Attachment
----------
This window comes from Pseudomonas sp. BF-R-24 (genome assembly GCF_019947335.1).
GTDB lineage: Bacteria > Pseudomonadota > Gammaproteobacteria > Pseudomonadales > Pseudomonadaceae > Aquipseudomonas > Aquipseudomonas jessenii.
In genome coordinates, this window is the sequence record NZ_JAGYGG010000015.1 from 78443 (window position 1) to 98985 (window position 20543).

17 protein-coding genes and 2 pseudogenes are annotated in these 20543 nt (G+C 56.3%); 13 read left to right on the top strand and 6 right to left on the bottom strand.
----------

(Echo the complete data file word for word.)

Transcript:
This window comes from Pseudomonas sp. BF-R-24 (genome assembly GCF_019947335.1).
GTDB lineage: Bacteria > Pseudomonadota > Gammaproteobacteria > Pseudomonadales > Pseudomonadaceae > Aquipseudomonas > Aquipseudomonas jessenii.
In genome coordinates, this window is the sequence record NZ_JAGYGG010000015.1 from 78443 (window position 1) to 98985 (window position 20543).

17 protein-coding genes and 2 pseudogenes are annotated in these 20543 nt (G+C 56.3%); 13 read left to right on the top strand and 6 right to left on the bottom strand.